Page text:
There is a fine line I have to walk - that all loss moms with living children have to walk - that carefully balances my living child with the one who is gone. It's a very blurry line that weaves around constant obstacles. Of those obstacles, the biggest one actually is misunderstanding.
I think...no, I know...a lot of people look at my behavior and think that I am wallowing in grief. That I am unable to "let her go." That I am allowing Kenley to overshadow Piper. All of these are misconceptions.
I will always talk about Kenley. I will mention her when people ask me about my children. I will symbolically include her in family pictures and events. I will hang a stocking for her every Christmas. I will visit her tree and take pictures on her birthday. I will participate in Walks of Remembrance and charity events in her honor, and I will encourage others to join me. I will post links about kick-counting and stillbirth on my Facebook wall. I will miss her every day, and some days, that missing will be so great, I will need to tell someone about it, and it's important that person understand why.
You may be thinking, "Well, it's been almost two years. Aren't you done with that by now?" Nope. I will do all of these things for the rest of my life. No amount of time passing will change that. But, just because I am sad sometimes, doesn't mean I am sad all the time. Just because I post a status about feeling guilty about her death doesn't mean I allow that guilt to consume me. Just because I talk about how much I love and miss my first born doesn't mean I love my second born any less. And it certainly doesn't mean remembering Kenley is more important to me than experiencing Piper. They are actually equally important. And that doesn't make me crazy, or depressed, or consumed by grief. It just makes me a mom.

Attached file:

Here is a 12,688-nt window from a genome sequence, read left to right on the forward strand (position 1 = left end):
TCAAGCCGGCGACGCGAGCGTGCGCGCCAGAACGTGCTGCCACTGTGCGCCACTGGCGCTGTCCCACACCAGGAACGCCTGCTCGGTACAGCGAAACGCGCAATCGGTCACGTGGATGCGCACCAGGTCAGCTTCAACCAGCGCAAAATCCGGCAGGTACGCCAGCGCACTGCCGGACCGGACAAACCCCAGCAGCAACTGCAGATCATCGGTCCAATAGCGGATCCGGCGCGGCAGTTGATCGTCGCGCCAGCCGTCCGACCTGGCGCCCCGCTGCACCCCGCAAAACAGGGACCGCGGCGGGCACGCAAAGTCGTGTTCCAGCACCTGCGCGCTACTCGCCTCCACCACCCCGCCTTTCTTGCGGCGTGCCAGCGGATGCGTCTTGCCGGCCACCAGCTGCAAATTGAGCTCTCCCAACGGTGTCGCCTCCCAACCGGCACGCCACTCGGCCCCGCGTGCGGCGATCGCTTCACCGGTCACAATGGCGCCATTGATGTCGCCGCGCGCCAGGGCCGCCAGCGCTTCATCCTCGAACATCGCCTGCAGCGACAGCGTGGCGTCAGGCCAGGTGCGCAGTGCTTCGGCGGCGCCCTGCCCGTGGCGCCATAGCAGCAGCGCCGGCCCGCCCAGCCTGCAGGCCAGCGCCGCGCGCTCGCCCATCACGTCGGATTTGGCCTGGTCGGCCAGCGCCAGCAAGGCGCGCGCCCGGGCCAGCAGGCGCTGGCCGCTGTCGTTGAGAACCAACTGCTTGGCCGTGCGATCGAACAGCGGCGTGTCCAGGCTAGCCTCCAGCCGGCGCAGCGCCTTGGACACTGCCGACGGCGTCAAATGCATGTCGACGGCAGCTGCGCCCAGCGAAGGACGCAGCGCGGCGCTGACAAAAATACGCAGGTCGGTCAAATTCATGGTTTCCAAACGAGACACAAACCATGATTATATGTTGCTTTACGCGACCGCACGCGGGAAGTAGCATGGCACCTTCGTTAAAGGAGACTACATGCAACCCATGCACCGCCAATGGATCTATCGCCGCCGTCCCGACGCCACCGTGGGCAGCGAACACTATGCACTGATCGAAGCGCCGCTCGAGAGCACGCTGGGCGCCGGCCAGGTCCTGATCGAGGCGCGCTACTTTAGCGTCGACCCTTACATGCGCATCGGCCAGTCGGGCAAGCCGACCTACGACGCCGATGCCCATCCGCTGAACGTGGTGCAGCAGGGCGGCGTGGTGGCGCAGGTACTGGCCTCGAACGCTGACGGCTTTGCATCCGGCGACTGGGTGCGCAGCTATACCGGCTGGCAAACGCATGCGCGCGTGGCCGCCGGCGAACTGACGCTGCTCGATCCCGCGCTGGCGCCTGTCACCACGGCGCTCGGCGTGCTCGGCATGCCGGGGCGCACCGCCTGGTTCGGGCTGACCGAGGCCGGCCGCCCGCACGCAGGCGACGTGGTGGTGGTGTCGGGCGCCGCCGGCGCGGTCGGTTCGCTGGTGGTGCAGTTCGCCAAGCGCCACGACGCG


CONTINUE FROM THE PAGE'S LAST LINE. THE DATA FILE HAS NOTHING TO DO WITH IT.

I know that I have to be careful not to get consumed by my desire to have people remember her. All loss moms do. We want so badly for the world to know the child we love, we can often be very aggressive in doing so. It doesn't mean we have gone off the deep end. We just want our child to be able to make a mark on this world, and since they aren't here to do it, we feel responsible to do it for them. Interpret my posts about Kenley as such. Not as calls for help from the bottom of an abyss of depression, but as a spotlight of pride upon my child who can't speak for herself. I'm not going to just forget about her. I'm not going to stop talking about her. She is my daughter. My firstborn. If one of your children died, how long would it take you to stop talking about them? To stop thinking about them? To stop loving them? Everyone is different in how they deal with loss. If my way isn't your way, that doesn't make it wrong.
I am not missing out on Piper's life because I still miss Kenley. I have been in awe of my Rainbow since the day she was born. I have been in love with her since 36 weeks and 5 days before that. Missing her sister doesn't change that. I can do both. Granted, some days are harder than others...and some days even seem impossible...but I still do it. I still fully understand that Kenley is gone and Piper is here. I know Piper is more than just a "little sister". When I put her in a "Little Sister" onesie, it's not to pigeon-hole her into that role. She IS a little sister. If I died, my little sister wouldn't suddenly be an only child, she'd just be the only living one. It's not different. The "little sister" onesies are simply to honor Kenley. I am not definining Piper's identity through them. Piper is her own person. She has her own personality. She will have dreams and wishes and goals, and I will help her find all of them because I am her mother and that's what I do. I have experienced all 8 months of her life with joy...yes JOY. Sometimes I feel guilty for feeling joy and sometimes I don't, but that's just comes with the territory. It doesn't mean I am not fully appreciating my living daughter.
I have so much more I need to say, but I'm not really sure how to say it without sounding bitter and defensive.
Here's the bottom line:
I love both of my girls.
Remembering Kenley and being vocal about missing her does not mean I am unable to "move on".
I do feel joy and happiness in my life. I am not trapped in grief, but I will deal with this grief for the rest of my life. Thinking two years is enough time is ludicrous. Grief is not a timeline with a beginning and end. It is a knotted jumble that takes a lifetime to untangle. Day by day, I work on that knot. Sometimes, I loosen the yarn and other times, it curles tighter, but I am still working. I haven't given up, nor will I ever do so.
Piper is no more and no less important than her sister, and I am doing my very best to make sure she knows that. I'm not going to let her grow up feeling like she's living in her sister's shadow - because she's not.